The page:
In this scenario, the lawyer\legislator could find himself unable to honestly fulfil his respective fiduciary duties to the electorate on one hand and the paying client on the other.
But legislators who continue to represent clients in court while holding legislative office have often responded that such a situation is an undue concern in the minds of their electors.
They argue that the voters, in selecting a lawyer in active litigation practice, make the choice with this in mind and in the belief that the professional commitments would not unduly affect their effective representation by the lawyer.
But in Kenya, this concern even had greater challenge because the Constitution gives a specific right to counsel of a person’s choice subject to availability of and willingness of the advocate to represent that client.
The defenders of this argue that the Constitution is oblivious to the conflict of interest challenge or at the very least thinks that the right to counsel of choice supersedes the danger that the conflict may bring into the matter.
This danger of conflict of interest is not only based on the actions of a legislator representing a client in court.
The more obvious and dangerous one is where a legislator acts for client who also has an interest in particular legislation. In the United States, attention has been given to this matter at several levels.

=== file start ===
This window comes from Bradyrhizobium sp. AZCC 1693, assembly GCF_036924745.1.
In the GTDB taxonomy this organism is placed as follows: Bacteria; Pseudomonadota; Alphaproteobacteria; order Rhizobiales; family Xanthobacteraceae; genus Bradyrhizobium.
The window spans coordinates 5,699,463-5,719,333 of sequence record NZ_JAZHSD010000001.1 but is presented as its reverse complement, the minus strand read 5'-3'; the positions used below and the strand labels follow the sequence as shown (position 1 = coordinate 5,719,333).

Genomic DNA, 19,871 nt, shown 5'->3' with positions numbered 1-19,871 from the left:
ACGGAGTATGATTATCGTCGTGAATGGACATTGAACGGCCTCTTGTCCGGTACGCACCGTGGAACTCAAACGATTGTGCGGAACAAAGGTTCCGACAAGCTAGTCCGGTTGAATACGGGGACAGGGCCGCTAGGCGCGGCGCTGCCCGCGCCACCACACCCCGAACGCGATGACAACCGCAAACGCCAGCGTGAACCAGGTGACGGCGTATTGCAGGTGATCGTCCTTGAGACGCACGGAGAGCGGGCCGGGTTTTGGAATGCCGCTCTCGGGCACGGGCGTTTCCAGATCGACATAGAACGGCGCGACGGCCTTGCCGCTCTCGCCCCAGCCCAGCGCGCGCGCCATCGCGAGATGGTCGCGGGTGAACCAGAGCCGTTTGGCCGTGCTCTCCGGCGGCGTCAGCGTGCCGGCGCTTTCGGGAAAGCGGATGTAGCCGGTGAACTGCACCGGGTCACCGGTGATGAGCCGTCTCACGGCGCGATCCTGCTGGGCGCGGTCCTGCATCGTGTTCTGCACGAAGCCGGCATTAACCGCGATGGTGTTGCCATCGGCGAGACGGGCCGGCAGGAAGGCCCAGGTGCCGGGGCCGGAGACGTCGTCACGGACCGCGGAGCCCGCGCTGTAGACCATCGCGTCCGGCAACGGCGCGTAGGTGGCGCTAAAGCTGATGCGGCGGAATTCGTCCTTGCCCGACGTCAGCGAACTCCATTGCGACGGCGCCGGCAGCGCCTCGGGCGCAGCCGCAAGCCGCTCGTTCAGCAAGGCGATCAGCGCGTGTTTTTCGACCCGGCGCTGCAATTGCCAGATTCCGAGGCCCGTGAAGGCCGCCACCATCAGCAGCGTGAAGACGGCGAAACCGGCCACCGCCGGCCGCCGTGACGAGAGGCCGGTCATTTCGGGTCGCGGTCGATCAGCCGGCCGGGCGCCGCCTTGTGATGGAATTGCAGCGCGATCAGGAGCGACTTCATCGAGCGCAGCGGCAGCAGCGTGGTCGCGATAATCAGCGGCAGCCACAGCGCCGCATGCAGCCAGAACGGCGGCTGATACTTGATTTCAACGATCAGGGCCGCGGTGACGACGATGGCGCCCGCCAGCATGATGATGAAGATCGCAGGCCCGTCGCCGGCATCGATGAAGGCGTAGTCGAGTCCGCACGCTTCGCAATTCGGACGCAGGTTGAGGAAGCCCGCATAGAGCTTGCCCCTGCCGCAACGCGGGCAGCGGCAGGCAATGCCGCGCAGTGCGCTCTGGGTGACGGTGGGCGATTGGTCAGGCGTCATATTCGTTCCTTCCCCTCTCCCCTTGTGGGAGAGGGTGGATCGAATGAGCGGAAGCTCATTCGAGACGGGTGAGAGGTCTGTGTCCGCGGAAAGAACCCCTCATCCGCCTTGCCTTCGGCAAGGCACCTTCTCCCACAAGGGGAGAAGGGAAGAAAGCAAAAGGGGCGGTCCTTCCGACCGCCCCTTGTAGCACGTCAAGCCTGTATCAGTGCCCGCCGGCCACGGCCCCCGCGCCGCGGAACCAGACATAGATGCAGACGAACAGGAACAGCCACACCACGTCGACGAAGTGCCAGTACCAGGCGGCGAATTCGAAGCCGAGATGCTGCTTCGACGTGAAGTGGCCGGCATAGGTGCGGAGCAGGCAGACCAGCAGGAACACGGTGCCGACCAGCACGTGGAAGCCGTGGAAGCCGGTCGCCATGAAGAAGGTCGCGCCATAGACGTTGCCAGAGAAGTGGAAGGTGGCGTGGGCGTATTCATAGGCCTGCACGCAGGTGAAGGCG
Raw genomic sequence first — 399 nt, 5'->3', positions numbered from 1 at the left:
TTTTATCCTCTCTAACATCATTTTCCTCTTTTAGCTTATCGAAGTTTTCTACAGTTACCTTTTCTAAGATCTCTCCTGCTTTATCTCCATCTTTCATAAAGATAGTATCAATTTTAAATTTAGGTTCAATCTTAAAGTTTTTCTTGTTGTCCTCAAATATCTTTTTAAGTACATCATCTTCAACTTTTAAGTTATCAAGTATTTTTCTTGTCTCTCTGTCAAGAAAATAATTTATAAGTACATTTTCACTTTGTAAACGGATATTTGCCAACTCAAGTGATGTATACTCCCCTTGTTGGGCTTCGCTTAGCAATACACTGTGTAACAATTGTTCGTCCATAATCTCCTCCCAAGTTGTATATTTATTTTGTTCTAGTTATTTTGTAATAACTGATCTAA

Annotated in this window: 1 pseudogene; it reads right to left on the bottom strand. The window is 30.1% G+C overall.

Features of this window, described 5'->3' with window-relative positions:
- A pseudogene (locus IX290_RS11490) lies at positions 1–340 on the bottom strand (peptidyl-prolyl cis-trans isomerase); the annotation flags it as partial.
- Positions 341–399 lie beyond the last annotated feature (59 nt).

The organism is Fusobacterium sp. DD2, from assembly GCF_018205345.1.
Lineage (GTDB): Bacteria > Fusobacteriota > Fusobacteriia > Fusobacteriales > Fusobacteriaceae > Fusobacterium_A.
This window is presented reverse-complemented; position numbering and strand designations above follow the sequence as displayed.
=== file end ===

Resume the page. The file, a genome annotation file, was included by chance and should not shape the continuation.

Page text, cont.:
The first was to create laws that prohibit or regulate lobbying by public officials on behalf of clients.
The other is simply by the creation of criminal laws to punish such improper actions. Congress in the USA has made this difficult for members of the legislature (House of representatives and the Senate) to engage in law through appearance as litigation advocates in court.
The Senate has specifically prohibited any senator from practicing law except as a sole practitioner and on non-official time.
This is meant to prevent the practice by which serving legislators leverage their influence to attract work for their law practices through the firms’ partnerships.
This is intended to prevent members of congress from selling their names to add lustre to their law practices while still in service of the legislature.
Bar associations have also taken up these issues. An example of action taken against attorneys leveraging of public office by the professional associations is in the case of the American Bar Association, whose canons of Professional Ethics contain guidelines that prohibit a law firm from representing any client before a legislative committee if a member of that legislative body is a partner in the firm.
In Kenya, no law expressly prohibits legislators from acting for any party in court as a client. There is thus need for a larger public debate on conflict of interest of legislators and what its limits should be.
The appearance of the lawyer-legislator in court on behalf of a client is seldom in the client’s best interest.
But it benefits the lawmaker as it makes him or her even more attractive to those clients intent on obtaining a lawyer with more than just professional acuity to the case.
The writer is Head of Legal, Nation Media Group PLC